A senior State Department official tells Fox News the United States' $1.6 billion annual aid to Egypt, the large majority of which goes to the Egyptian military, is not in jeopardy of being withdrawn at this time. "We are having some very frank conversations" with the Egyptians, the aide said.
The U.S. military maintains close, strong and direct contact with Egypt's military, the official said, adding that diplomatic contact between the two nations also continues "at all levels," up to and including Secretary of State Hillary Clinton, whom the aide said had placed calls to top Egyptian officials in the past 72 hours.
Another senior administration official confirmed a New York Times account that President Obama did indeed place a phone call to Egyptian President Mohamed Morsi and discuss with him the need for Egypt to take adequate steps to protect U.S. personnel in the country. Obama additionally asked Morsi to make a public statement -- and the U.S. president is "greatly appreciative" that Morsi did so, the official said.
The State Department aide told Fox News that "things are looking better" at the U.S. embassies in the Middle East today. "We had feared for today," the aide said, because demonstrators in that region typically stage their protests -- or riots -- following Friday prayers. "It's not looking as bad as we were originally concerned about."
While protests continue at Tahrir Square, "things around the Embassy are calm," the official said. He added: "We had the Muslim Brotherhood issue a statement, which called on Muslims to protect the embassies, and form human barriers around them in the event anyone tries to attack them." The official also noted Morsi's appearance on Egyptian television, in which the newly elected Muslim Brotherhood leader cited the "duties of Muslims" to protect "guests" in their country.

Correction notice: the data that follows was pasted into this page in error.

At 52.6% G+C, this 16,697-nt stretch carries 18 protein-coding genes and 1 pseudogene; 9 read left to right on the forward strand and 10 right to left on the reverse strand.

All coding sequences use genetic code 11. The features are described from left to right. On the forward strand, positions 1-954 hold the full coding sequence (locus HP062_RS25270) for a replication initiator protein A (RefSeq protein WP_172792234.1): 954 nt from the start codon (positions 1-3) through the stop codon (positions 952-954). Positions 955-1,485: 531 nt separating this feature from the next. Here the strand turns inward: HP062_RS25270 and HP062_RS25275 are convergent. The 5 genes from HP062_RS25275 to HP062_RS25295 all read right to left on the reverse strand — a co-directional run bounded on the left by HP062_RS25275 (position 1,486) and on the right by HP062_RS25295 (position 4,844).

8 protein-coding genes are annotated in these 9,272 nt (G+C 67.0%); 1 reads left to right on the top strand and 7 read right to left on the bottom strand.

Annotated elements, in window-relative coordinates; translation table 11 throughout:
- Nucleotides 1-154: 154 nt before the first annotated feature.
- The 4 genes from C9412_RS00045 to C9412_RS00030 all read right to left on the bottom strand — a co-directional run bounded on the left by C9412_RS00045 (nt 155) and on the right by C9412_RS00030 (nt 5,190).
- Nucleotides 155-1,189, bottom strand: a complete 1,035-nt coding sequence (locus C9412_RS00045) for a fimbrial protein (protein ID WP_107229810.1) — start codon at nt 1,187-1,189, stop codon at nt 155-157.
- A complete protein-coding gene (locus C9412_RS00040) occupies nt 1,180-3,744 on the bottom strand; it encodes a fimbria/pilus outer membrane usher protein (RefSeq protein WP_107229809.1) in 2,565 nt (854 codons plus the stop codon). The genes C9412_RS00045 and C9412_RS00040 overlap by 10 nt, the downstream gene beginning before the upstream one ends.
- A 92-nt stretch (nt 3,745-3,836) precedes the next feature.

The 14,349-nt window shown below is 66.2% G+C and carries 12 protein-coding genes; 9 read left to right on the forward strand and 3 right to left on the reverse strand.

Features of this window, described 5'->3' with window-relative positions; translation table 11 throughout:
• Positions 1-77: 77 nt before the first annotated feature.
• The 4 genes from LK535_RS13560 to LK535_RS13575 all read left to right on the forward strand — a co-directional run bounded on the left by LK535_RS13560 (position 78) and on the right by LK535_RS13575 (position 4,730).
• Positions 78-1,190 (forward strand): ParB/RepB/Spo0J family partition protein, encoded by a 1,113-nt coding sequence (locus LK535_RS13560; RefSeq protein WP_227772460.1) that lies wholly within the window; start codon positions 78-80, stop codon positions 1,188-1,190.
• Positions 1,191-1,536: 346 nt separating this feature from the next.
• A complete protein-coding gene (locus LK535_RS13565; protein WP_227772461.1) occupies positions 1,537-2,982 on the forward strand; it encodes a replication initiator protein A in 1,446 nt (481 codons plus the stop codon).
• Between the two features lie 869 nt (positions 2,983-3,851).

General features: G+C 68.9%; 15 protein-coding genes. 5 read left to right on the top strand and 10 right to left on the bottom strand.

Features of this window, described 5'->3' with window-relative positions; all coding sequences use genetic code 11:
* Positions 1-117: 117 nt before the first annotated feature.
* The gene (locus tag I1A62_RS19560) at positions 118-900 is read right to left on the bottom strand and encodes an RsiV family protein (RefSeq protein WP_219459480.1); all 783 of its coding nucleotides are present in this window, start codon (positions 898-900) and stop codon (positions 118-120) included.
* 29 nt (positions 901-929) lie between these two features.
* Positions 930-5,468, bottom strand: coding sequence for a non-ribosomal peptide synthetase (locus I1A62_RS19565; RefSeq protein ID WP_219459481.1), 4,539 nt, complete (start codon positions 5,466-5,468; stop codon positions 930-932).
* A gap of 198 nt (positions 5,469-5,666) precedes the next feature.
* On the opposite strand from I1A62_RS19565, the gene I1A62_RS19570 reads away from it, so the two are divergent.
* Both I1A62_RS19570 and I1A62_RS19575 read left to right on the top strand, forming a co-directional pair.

The official said they are still keeping a close eye on the American Embassy in Yemen, but "even there, things are better than yesterday."
The official also cited the continued Egyptian collaboration with Israel along the Sinai as evidence of a qualifiedly positive attitude on the part of the government in Cairo.
The official, though, could not confirm that the Libyan authorities have made arrests in the killing of the four U.S. personnel including the ambassador this week, and instead referred Fox News to the FBI for comment. However, the aide said U.S. authorities are "satisfied" with the cooperation they are receiving from the Libyans.
James Rosen joined Fox News Channel (FNC) in 1999. He currently serves as the chief Washington correspondent and hosts the online show "The Foxhole." His latest book is "Cheney One on One: A Candid Conversation with America's Most Controversial Statesman" (Regnery, November 2, 2015).